Amsterdam: Etienne Ledet et Compagnie, 1738. First edition, first issue, extremely rare large and thick paper copy, and in a beautiful contemporary binding, of Voltaire's only scientific work. "Owing to Descartes' great influence and Newton's dispute with Leibnitz, the spread of his [Newton's] thought on the continent took about fifty years. One of his greatest champions in France was Voltaire (1694-1778), whose Éléments de la Philosophie de Neuton, 1738, was widely read" (PMM). Voltaire "presented Newton as the discoverer of the true system of the world and the destroyer of the errors of Cartesianism" (Norman). "Popularisations are normally the most ephemeral of works: having served their purpose they are forgotten, while the masterpieces about which they were written continue to be admired even though they may long have ceased to be read by any but enquiring scholars. Voltaire's Éléments, however, is a rare exception to the general rule, being the popularisation of the work of genius by a man of genius. It is of interest, therefore, not only in itself but for what it tells us of Voltaire in relation to Newton (1643-1727), as an abiding memorial to the central role that Newton played in the development of Voltaire's philosophical thinking. Voltaire's Éléments was one of a small number of published works which contributed significantly to the acceptance and adoption of Newtonian theory in France" (Walters & Barber, p. 3). The work is dedicated to Voltaire's mistress, the Marquise du Châtelet, who provided the first French translation of Newton's Principia. Two issues of this first edition are known, printed for the publishers Etienne Ledet and Jacques Desbordes, of which the Ledet issue is generally accepted to be the first. ABPC/RBH list only two large paper copies in the last 80 years. One of these was the Norman copy (Christie's, 15 June 1998, lot 843, $5520), the second (Desbordes) issue, in a later binding and described as being 'large and thick paper' in the Norman library catalogue, although it only measured 215 x 132 mm, compared to 227x137 mm for the present copy. Voltaire's first committed interest in science in general, and in Newton in particular, dates from his increasingly close relations with the English aristocrat, freethinker, and Jacobite Lord Bolingbroke (1678-1751) and his circle from the end of 1722 onwards. Bolingbroke left London for voluntary exile in France in 1715, where he spent the next ten years. Bolingbroke encouraged Voltaire to become a frequent visitor to La Source, the Englishman's estate near Orléans. Influencing him towards an admiration of the Newtonian system and encouraging him to read Locke, Voltaire's contact with Bolingbroke and his circle ensured that when he crossed the channel in 1726, and began the intellectually most formative period of his life, he had already become oriented towards contemporary English thought, to which the Newtonian system as presented in the Principia and the Opticks had made so decisive a contribution. In London Voltaire met the prominent Newtonian Samuel Clarke (1675-1729), and seems to have regarded himself for a time as Clarke's disciple. He also came into contact with John Conduitt (1688-1737) and his wife Catherine Barton (1679-1729), Newton's niece, as well as the astronomer Samuel Molyneux (1689-1728), who may have introduced Voltaire to his pupil Robert Smith (1689-1768), whose Compleat System of Opticks (1738) Voltaire went to some trouble to obtain. Voltaire's first dated reference to Newton occurs in a letter of 27 May 1727, in which he recommends his life-long friend Nicolas-Claude Thiriot (1697-1772) to translate Henry Pemberton's A View of Sir Isaac Newton's Philosophy (1728). Voltaire was impressed by Pemberton's exposition of Newton's thoughts, which managed to convey a faithful impression of Newton's work in optics and gravitation without going into mathematical detail. Its style and approach were in sharp contrast to the writings of Bernard Le Bovier de Fontenelle (1657-1757) and other French popularisers of science of the day, with their emphasis on elegance and wit, often at the expense of scientific accuracy. The extent of Voltaire's Newtonian education at this time is indicated by his Lettres écrites de Londres sur les Anglois et autres sujets, in which he discussed his views on the institutions, religion, philosophy, and people of England. In letter XIV, 'Sur Descartes et Newton,' while praising the overthrow of Aristotelianism by Descartes the philosopher, Voltaire makes plain his preference for Newton's theory of attraction over the vortex theory of Descartes the physicist. Letter XV, 'Sur le systeme d'attraction,' proves how careful Voltaire's study of this system had been, indeed a comparison of this letter with the relevant parts of the Éléments shows that Newtonian attraction was a topic on which Voltaire thereafter felt little or no need to deepen his understanding. The situation was very different as regards the Opticks, however, on which letter XVI, 'Sur l'optique de M. Newton,' has very little to say. Much hard study of this aspect of Newton's work was needed before Voltaire was in a position to compose the optical chapters of his Éléments. Voltaire spent the first few years after returning to France in 1729 to poetry and playwriting, but in May 1733 he met the brilliant and vivacious Gabrielle Émilie Le Tonnelier de Breteuil, Marquise du Châtelet (1706-49); their relationship was to have a profound influence on the development of Voltaire's scientific ideas. Appreciating Émilie's interest in mathematics and natural philosophy, early in 1734 Voltaire introduced her to Pierre-Louis Moreau de Maupertuis (1698-1759), the most knowledgeable Newtonian in Paris; Maupertuis soon began to give Émilie lessons in science and mathematics. She sought to understand the nascent science of mechanics through the philosophy of Newton, Descartes, Leibniz, and Wolff, and in the process she participated in the debate between Cartesians and Newtonians. When Voltaire's Lettres were published in France in 1735, the book was condemned, torn and burned. Voltaire had to leave Paris hurriedly; Émilie offered him a refuge in her husband's Château de Cirey, located near the border with Champagne and Lorraine, which was an independent province at the time, making it an ideal sanctuary for Voltaire. A few months later, Émilie joined Voltaire at Cirey, where they lived for four years, dedicating much of their effort to studying and debating physical and metaphysical issues. She called Cirey "the land of philosophy and reason." In the autumn of 1735, after much urging from Émilie, young Venetian Newtonian Francesco Algarotti (1712-64) arrived at Cirey for a six-week visit. Algarotti had made his name through the successful repetition of some Newtonian optical experiments at Bologna in 1729. In 1733 he travelled to Florence and Rome, where he met Martin Folkes (1690-1754) who had been vice President of the Royal Society during Newton's presidency, and the Swedish astronomer Anders Celsius (1701-44). In 1734 he accompanied Celsius to Paris where he spent some time working with the mathematical prodigy Alexis-Claude Clairaut (1713-65) and Maupertuis and where, probably through Maupertuis, he met Voltaire and Madame du Châtelet. Algarotti brought with him the manuscript of a popular work he had written on optics entitled Il Newtonianismo per le dame, ovvero Dialoghi sopra la luce, which had been inspired by Fontenelle's treatment of Descartes's astronomy. Algarotti admired the technique of interspersing scientific information with literary allusions and other elegant asides, and decided to use the same approach for a popularisation of Newton's Opticks. During his visit to Cirey Algarotti read his dialogues aloud to his hosts and put the finishing touches to them. Voltaire was soon fired with enthusiasm and set about obtaining some works on optics. On 18 October he is recorded as borrowing Marco Antonio Dominis's De radiis visus et lucis (1611), Franceso Maria Grimaldi's Physico-mathesis de lumine (1665) and Athenasius Kircher's Phonurgia nova (1673) from the Bibliothèque du Roi. Algarotti's work served to remind Voltaire that in France there was no equivalent explanation of Newton's work at this level, and it is easy to see the idea of writing his own popularisation taking shape in Voltaire's mind. After the departure of Algarotti from Cirey at the end of 1735, both Voltaire and Émilie turned to science with renewed energy. Voltaire first mentions his book on Newton in an undated letter that Theodore Besterman (1904-76) assigns to the middle of July 1736. 'Il est vrai que mes occupations me détournent un peu de la poésie. J'étudie la philosophie de Newton sous les yeux d'Émilie qui est à mon gré encore plus admirable de Newton. Je compte meme faire imprimer bientôt un petit ouvrage qui metre tout le monde en état d'entendre cette philosophie, don't le monde parle & qu'on connait encore si peu.' Voltaire ordered a copy of Newton's Traité d'Optique, translated by Pierre Coste, in August 1736, and there seems to have been a copy of Principia at Cirey from late 1736 or early 1737. By October 1736 a substantial amount of progress on the book had been made, and on 19 November he announced to d'Argens that his 'philosophie de Newton' was about to be printed. This was but one more example of Voltaire's perennial optimism. If the optical side was largely finished by this date, the second, gravitational, part probably still remained largely unwritten. At the beginning of December 1736 the outcry over the publication of Voltaire's poem Le Mondain forced him to flee Cirey, taking refuge in Holland. While there he was able to set in motion the printing of the first, optical, part of the book with Etienne Ledet and Jacques Desbordes in Amsterdam while he was hard at work on the remainder. The first sheet of the Éléments was printed at the beginning of February, and the whole was to be finished in two months. But evidently this did not mean that the work itself had been completed; on 4 February Voltaire wrote to Thiriot: 'Mes récréations sont icy de corriger mes ouvrages de belles lettres, et mon occupation sérieuse d'étudier Neuton, et de tâcher de réduire ce géant là à la mesure des mains mes confrères ... J'ay entrepris une besogne bien difficile.' By the beginning of March Voltaire was back at Cirey, where he continued with the preparation of the Éléments. Voltaire sent further material to Ledet but still the gravitational part was incomplete, finishing in the middle of chapter 23. Voltaire thought that his failure to submit his final chapters would delay the Dutch edition:  behind the scenes he was working to secure a privilège for a Paris edition, a move that, if successful, would have allowed Voltaire's explanations to carry the imprimatur of the French intellectual establishment. It was essential - if the censors were to believe in Voltaire's good faith - that the Dutch edition should not appear before the French one. The long delay made Ledet restless, and Voltaire tried to placate him at the end of 1737 by allowing him to publish L'Enfant prodigue in return for postponing publication of the Éléments. By then Voltaire already feared that he would not be granted the privilege, and in January 1738 the request was formally denied after the notoriously cautious and narrow-minded Chancellor d'Aguesseau personally read the text (a rare occurrence), and then vetoed the recommendation of two other censors (another rarity) who had both recommended publication. Among the reasons for the refusal, beyond the chancellor's fussiness, were the theological views attributed to Newton in the final chapter; the great age that Voltaire assigned to the earth, in contradiction to orthodox Christian dating; and the overall anti-Cartesian tone of the work. The last in particular was seen as enflaming public debate in a climate that had already become far too contentious. But it is likely that Voltaire's tone and general reputation were the operative criterion in his censure far more than any conviction about Newtonian or Cartesian philosophy. Once he learned that he would not be granted permission for a French edition Voltaire seemed resigned to not publishing the work at all. Ledet, however, had on his hands a work supervised by Voltaire himself, of which over 300 pages had been set and printed, with many engraved illustrations, vignettes and culs-de-lampe. This was a large investment for a publisher; Ledet was not willing to abandon the project. Without consulting Voltaire he commissioned an anonymous mathematician to finish chapter 23 and add two more chapters to complete the description of the solar system which Voltaire had begun but not finished. Finally, in March 1738, at a point when the controversy between the Newtonians and Cartesians had reached its final critical stage, Ledet lost patience and published the Éléments in Holland on his own account. Ever conscious of the importance of a work appearing à propos, Voltaire could hardly have chosen a better occasion for the appearance of the Éléments if he had tried, and were it not for his genuine annoyance over the errors in the parts of the manuscript that had not been printed before Voltaire left Amsterdam, and that seemed to have been compounded by the printers, one might be tempted to suppose that, given the apparent impossibility of a French edition, all the elaborate attempts he later made to dissociate himself from the publication were no more than a smoke-screen to hide his tacit permission for the publication of the work in Holland. Nevertheless, the errors in the published work became a serious source of acrimony between Voltaire and his Dutch publishers, and Voltaire issued a number of 'éclaircissements'. He was also annoyed by his Dutch editor's decision to add "mise à la porté de tout le monde" (put at the level of everyone) to his chosen title. These were not his words, he asserted, and echoing his many statements in his contemporary correspondence, he described his work as something much more substantial than a popularisation. News of the publication of the Amsterdam edition reached Voltaire long before copies of the book itself, which took the best part of two months to arrive at Cirey. Once the Amsterdam edition was on sale Voltaire was anxious for a French edition to appear with the least delay, and since only a permission tacite could be obtained, his Paris publisher Laurent-François Prault simply set out to reproduce the Ledet edition, consulting Voltaire only at the proof stage. He made no attempt either to remove the chapters written by the anonymous mathematician or to make any revisions, apart from cancels, except that the 'éclaircissements' and a chapter on tides were added (these were also sent to Ledet, who added them to the unsold copies of his own edition). The Prault edition reached the market in August 1738; the place of publication is given as 'Londres' and no publisher is named. The Amsterdam edition of the Éléments has 25 chapters, of which the first 14 are concerned with Newtonian optics. In adopting this order, Voltaire was undoubtedly influenced by Algarotti's Newtonianismo per le dame (1737), which is primarily concerned with this aspect of Newton's discoveries, but it amounts to an innovation in that most other Newtonian expositors, including Pemberton, had followed the order of publication of Newton's major works in treating the material of the Opticks (1704) after that of the Principia (1687). The work begins with a chapter on the nature of light and of its propagation which is a historical account of earlier theories, culminating in an attack on those of René Descartes (1596-1650) and Nicolas Malebranche (1638-1715). The next two chapters deal respectively with reflection and refraction. Chapter 4 describes the eye and the role of refraction in vision. Chapter 5 discusses mirrors and the way the eye interprets their reflected images, a topic pursued in chapter 6 to consider the visual assessment of distance; this proved to be one of the most controversial sections of the work. Chapter 7 gives a more detailed analysis of the phenomenon of refraction, including an extended demonstration of Descartes's errors on this subject which was omitted in later editions. Chapter 8 then introduces Newton's major discovery of the refrangibility of solar light to give the colours of the spectrum. There now follow two chapters, 9 and 10, in which Voltaire, going beyond Newton, looks for an explanation of the phenomena just described and advances an ultimately metaphysical hypothesis - that all matter consists of indivisible and impenetrable atomic particles, separated by empty space, subject to the laws of attraction and apparently variable in individual mass. Light consists of streams of such particles, and therefore has weight; of the seven colours of the spectrum, violet, the most refrangible, will be the lightest, red, the least refrangible, the heaviest, and white light will weigh the sum of its parts. Returning to the topic of refrangibility and colour, Voltaire next provides, in chapter 11, an account of the rainbow, followed by a discussion of the reflection of colour by solid surfaces, and the phenomenon of 'Newton's rings'. The treatment of optics concludes with a description of speculations, by Newton and some predecessors, on the existence of a relationship between the seven colours of the spectrum and the seven notes of the musical scale.   Voltaire now turns from the Opticks to the Principia. Chapter 15 and 16 clear the way by demolishing prevailing Cartesian cosmological theories of subtle matter occupying all space and causing the movements of heavenly bodies by its vortices. Chapter 17 then pursues the conceptual problem of empty space from a philosophical standpoint. Chapter 18 presents the discoveries of Galileo and Newton concerning gravitational attraction, a topic expounded in detail in four further chapters, 19-22, covering respectively the general laws of planetary motion, the movements of the earth and the moon and the universality of the operation of gravitational attraction on all matter. Voltaire's clear intention was to proceed from this point to a description of the solar system in accordance with Newtonian principles; but he had sent to his Amsterdam publisher only the first part of his chapter 23, covering the sun and the inner planets, breaking off in the middle of the description of the earth. From this point on, the text was supplied by the anonymous mathematician commissioned by Ledet, who completes the description of the solar system in chapter 23, and then proceeds to add a chapter 24 which discusses the problem of zodiacal light - a non-Newtonian topic which Voltaire would not have included, he tells us - and then considers Newton's views on the nature of comets, and on the effects of gravitational attraction upon the fixed stars. Finally, in chapter 25, he goes into some detail concerning Newton's explanation of certain irregularities in the movements of the moon and other satellites. The dedicatory 'Avant-propos' to Émilie with which Voltaire prefaced the Éléments makes a frank avowal of his debt to her superior knowledge of mathematics and her particularly sound knowledge of Newton's Opticks. During the course of the composition of the Éléments Voltaire also went so far as to write to Frederick of Prussia, 'J'avois esquissé les principes assez faciles de philosophie de Neuton et Madame du Chastelet avoit sa part à l'ouvrage. Minerve dictoit et j'écrivois.' Her encouragement and advice, in spite of increasing disagreement, throughout the period of the composition of the Éléments of 1738 and the revisions from 1741 (by which time she had started work on her translation of the Principia) were clearly of inestimable value to Voltaire. It might even be argued that it would have been more appropriate, or at least more natural, if she had appeared as joint author of a work to which she evidently contributed so much. Nevertheless, even when we discount all the undoubted assistance, advice and encouragement Voltaire received, from Émilie, Maupertuis and others, it remains true that he did acquire a fundamental understanding of Newton, and that for a person of his educational background, with no more than a smattering of mathematics and science, this represented a very considerable achievement. Some idea of the magnitude of this achievement can be gained from the physical effort it cost him: 'J'ai une santé bien faible pur m'apliquer aux mathématiques,' he complained to Henri Pitot (1695-1771) in August 1736, 'je ne peux pas travailler une heure par jour sans soufrir beacoup.' Indeed, had Voltaire been asked to name the greatest intellectual challenge of his life, and the period which had cost him most in unremitting intellectual toil, he would surely have pointed to his mastery of Newton's system, and the composition of the Éléments during the period from the summer of 1736 to the summer of 1737.   It is generally accepted that the issue with Ledet's imprint precedes that with Desbordes's. "There are several variations between the two versions: the title vignette motto of the Desbordes imprint reads "Serere ne dubites" instead of "L'Esperance"; the diagrams on pp. 61 and 63 in the Desbordes version have been re-engraved with heavy lines on the mirror; and there are several minor differences in their collations" (Norman). According to Walters & Barber's definitive variorum edition of the Éléments, "There was in fact a partnership between the two men, as Voltaire's correspondence makes clear, and both were booksellers, although the actual printing and binding were done at Ledet's establishment. Ledet, an émigré Huguenot publisher, had a two-thirds interest in the firm" (p. 63, n. 8). The Éléments went through no fewer than 26 editions between 1738 and 1785. Babson 120; Bengesco, II, 1570; Wallis 155; Norman 2165 (Desbordes issue); cf. Cohen-De Ricci 1037-38, second issue. Voltaire. Éléments de la Philosophie de Neuton. Critical edition by Robert L. Walters and W. H. Barber, 1992 (see pp. 3-97). 8vo (227x137), pp. [ii], [1-3], 4-399, [400] (p. 271 misnumbered 371), with vignettes et culs-de-lampe engraved by Jacob Folkema (1692-1767), François Morellon de La Cave (1696-1768), Bernard Picart (1673-1733) and Jacob Van der Schley (1715-1779), engraved frontispiece by Folkema after Louis-Fabricius Dubourg (1693-1775), engraved portrait of Voltaire by Folkema, numerous engraved geometric figures in the text, six engraved plates and one folding engraved table ("Table des couleurs & des tons de la musique"). The remarkable frontispiece shows a ray of light from God passing through the head of Newton, seated on a cloud, then reflected in a mirror held by Madame du Châtelet who directs the shaft of light towards a man, evidently Voltaire, seated at a desk writing and surrounded by mathematical instruments, books and a globe (the figure at the desk is sometimes said to be Newton, but the figure in the clouds is clearly recognizable from contemporary portraits of Newton by Kneller and Roubiliac, in oil and marble, respectively). Contemporary polished French calf, spine richly gilt with red lettering-piece, all edges gilt, old paper label at foot of spine.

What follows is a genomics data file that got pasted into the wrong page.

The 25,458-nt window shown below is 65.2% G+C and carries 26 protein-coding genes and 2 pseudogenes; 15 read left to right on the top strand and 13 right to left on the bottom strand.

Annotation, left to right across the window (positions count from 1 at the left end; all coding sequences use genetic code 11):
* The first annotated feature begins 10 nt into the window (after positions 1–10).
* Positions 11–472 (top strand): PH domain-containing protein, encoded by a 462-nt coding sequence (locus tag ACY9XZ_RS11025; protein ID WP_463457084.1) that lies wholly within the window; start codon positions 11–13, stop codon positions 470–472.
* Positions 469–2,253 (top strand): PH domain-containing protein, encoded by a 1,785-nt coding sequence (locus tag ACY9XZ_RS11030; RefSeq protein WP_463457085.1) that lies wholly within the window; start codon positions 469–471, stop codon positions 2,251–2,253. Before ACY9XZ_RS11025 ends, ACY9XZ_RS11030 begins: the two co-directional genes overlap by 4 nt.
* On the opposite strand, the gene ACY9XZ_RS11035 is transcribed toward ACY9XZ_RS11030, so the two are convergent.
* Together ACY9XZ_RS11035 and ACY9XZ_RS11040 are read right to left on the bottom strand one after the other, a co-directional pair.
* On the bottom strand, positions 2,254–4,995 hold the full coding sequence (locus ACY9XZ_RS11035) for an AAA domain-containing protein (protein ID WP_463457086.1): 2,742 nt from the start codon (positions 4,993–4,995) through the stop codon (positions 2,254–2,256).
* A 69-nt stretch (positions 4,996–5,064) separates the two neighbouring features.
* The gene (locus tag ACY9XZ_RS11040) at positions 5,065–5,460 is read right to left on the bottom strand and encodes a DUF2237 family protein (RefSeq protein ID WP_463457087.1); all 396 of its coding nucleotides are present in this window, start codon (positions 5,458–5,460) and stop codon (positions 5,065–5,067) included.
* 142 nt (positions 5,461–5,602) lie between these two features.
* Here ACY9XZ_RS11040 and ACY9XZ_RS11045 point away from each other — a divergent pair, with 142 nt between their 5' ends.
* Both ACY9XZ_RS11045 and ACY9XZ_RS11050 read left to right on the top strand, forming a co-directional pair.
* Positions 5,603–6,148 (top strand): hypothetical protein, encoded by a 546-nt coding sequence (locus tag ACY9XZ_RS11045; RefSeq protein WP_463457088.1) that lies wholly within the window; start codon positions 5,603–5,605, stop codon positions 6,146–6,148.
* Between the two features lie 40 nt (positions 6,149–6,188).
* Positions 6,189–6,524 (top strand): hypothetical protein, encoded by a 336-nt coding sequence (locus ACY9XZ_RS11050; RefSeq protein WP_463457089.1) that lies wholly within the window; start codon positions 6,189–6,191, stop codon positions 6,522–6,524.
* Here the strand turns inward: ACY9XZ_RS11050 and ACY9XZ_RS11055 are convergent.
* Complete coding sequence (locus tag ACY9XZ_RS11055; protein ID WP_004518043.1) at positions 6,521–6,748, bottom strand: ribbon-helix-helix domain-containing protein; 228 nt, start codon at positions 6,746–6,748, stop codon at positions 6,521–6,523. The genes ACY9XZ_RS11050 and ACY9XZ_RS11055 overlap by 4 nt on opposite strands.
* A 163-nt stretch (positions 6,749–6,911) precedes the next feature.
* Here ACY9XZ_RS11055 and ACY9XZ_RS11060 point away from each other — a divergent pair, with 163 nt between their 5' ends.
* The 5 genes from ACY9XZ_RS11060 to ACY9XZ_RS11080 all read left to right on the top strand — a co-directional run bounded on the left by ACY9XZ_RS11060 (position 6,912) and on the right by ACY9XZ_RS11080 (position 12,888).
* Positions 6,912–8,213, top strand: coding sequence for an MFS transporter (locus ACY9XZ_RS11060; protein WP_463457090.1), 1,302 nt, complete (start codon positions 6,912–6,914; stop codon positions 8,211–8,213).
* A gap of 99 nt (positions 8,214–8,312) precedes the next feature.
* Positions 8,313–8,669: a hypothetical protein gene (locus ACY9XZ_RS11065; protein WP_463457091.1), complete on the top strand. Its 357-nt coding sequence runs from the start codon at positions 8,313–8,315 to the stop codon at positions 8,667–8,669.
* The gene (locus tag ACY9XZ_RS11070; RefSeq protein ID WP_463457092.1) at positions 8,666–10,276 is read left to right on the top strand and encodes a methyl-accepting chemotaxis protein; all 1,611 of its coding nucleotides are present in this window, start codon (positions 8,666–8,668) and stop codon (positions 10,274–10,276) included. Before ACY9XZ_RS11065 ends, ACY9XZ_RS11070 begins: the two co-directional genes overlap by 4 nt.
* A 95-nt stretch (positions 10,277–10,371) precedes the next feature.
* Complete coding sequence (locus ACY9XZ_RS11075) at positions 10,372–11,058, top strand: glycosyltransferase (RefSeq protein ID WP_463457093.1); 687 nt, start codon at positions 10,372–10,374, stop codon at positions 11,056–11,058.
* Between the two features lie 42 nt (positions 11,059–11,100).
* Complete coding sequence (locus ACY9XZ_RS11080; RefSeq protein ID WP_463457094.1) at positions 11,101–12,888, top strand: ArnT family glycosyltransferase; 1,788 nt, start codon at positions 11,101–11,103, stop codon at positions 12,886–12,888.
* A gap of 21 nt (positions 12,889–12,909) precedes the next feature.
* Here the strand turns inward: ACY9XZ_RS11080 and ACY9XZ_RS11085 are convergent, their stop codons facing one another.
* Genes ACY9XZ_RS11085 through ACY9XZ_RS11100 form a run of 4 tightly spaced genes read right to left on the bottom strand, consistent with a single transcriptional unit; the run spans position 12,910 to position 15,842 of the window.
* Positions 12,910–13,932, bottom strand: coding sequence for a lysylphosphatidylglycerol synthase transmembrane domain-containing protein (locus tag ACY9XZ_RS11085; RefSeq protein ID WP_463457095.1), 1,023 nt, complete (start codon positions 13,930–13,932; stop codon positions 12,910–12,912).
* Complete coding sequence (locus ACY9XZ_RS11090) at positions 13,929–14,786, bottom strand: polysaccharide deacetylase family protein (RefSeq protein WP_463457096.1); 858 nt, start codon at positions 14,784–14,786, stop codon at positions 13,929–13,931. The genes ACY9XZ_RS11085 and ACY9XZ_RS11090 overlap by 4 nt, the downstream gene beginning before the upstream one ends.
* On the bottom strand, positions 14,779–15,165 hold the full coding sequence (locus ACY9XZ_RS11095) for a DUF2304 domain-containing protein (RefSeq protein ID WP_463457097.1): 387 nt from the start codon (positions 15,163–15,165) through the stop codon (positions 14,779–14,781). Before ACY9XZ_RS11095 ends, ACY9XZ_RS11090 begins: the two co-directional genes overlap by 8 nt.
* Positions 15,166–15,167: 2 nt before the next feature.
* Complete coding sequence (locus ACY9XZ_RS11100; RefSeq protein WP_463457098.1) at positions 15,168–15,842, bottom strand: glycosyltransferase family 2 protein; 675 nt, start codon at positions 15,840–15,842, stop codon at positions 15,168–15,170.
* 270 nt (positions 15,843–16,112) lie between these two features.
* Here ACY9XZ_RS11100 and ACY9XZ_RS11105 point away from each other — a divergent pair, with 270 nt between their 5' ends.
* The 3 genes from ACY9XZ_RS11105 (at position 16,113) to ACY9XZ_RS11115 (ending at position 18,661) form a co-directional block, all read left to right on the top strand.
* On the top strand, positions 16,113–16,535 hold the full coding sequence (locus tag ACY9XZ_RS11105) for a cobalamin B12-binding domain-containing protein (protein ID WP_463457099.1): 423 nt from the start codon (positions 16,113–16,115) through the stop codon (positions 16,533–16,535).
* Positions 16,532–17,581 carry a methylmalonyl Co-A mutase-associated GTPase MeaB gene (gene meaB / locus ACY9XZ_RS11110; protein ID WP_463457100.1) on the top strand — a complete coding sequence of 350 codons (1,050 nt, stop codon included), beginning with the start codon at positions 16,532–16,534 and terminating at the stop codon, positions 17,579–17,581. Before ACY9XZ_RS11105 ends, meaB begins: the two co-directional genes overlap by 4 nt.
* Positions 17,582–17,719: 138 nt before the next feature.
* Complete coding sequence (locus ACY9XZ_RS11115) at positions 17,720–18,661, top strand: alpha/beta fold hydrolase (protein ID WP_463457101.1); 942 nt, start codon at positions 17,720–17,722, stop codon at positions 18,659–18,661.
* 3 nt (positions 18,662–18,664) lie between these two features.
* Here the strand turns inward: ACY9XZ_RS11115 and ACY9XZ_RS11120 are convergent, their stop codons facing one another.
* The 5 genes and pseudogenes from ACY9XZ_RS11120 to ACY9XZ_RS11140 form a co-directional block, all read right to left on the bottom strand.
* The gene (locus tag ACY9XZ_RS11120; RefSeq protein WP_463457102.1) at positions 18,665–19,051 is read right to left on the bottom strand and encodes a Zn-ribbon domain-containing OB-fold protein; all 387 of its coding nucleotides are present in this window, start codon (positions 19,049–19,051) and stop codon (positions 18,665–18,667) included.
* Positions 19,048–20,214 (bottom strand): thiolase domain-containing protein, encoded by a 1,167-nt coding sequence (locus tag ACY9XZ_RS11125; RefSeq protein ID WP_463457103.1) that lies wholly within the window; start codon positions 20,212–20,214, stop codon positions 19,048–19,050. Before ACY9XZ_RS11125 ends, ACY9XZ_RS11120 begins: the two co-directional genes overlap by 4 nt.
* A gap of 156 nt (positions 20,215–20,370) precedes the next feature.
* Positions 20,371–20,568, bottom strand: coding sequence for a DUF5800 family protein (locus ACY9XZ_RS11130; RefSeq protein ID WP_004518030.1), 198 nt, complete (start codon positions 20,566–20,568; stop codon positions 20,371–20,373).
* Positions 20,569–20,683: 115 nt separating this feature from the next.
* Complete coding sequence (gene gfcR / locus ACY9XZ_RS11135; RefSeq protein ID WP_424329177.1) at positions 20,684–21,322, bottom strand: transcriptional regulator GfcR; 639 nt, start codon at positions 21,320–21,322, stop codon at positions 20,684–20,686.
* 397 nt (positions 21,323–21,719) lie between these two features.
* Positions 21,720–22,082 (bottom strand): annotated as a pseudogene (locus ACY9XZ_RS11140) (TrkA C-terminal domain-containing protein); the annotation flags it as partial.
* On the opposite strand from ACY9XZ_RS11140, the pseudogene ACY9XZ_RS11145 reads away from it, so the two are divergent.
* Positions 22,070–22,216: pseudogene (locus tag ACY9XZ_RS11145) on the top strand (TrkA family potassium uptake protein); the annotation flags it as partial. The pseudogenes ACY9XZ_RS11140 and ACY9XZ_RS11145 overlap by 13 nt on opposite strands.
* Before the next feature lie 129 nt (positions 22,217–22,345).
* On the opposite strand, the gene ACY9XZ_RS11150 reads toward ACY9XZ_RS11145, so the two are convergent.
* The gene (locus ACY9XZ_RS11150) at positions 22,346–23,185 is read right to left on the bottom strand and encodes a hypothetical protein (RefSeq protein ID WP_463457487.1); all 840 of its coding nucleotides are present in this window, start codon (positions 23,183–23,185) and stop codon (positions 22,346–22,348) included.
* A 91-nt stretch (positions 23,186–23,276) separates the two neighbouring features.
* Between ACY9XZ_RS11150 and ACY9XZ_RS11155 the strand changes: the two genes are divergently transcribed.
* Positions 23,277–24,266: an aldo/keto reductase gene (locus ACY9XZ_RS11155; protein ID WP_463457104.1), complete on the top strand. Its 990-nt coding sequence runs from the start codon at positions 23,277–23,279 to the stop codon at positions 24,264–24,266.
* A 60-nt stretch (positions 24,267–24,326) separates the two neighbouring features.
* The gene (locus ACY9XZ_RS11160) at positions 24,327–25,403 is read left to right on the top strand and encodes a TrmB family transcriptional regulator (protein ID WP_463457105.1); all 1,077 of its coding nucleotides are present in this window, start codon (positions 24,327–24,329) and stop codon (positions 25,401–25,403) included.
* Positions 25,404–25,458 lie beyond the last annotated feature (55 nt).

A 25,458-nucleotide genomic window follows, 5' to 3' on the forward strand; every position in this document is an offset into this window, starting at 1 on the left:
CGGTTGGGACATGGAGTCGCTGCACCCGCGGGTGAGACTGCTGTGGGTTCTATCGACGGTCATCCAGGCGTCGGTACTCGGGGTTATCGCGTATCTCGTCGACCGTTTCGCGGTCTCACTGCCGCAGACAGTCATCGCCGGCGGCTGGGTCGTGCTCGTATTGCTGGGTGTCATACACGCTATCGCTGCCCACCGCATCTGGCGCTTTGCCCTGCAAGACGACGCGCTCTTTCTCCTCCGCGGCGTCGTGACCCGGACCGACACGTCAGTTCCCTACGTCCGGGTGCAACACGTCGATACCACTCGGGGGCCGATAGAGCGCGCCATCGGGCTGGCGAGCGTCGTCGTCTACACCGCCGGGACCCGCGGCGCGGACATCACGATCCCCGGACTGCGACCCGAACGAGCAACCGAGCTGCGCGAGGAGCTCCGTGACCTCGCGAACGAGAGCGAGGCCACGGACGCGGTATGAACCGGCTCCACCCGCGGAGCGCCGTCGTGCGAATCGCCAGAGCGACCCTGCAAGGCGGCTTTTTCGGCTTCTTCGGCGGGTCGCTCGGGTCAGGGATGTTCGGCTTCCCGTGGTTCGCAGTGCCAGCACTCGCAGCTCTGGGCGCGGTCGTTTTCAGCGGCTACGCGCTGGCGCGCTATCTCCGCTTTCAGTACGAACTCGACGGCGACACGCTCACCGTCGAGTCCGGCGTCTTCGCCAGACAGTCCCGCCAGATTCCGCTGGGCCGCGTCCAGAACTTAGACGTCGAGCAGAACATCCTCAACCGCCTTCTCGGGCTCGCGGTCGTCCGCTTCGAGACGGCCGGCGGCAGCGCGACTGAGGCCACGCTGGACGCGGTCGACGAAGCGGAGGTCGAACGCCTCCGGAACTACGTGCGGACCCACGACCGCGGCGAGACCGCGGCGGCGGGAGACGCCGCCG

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        La friponnerie laïque des pretendus Esprits-Forts d'Angleterre: ou remarques de Phileleuthere de Leipsick sur le discours de la liberté de penser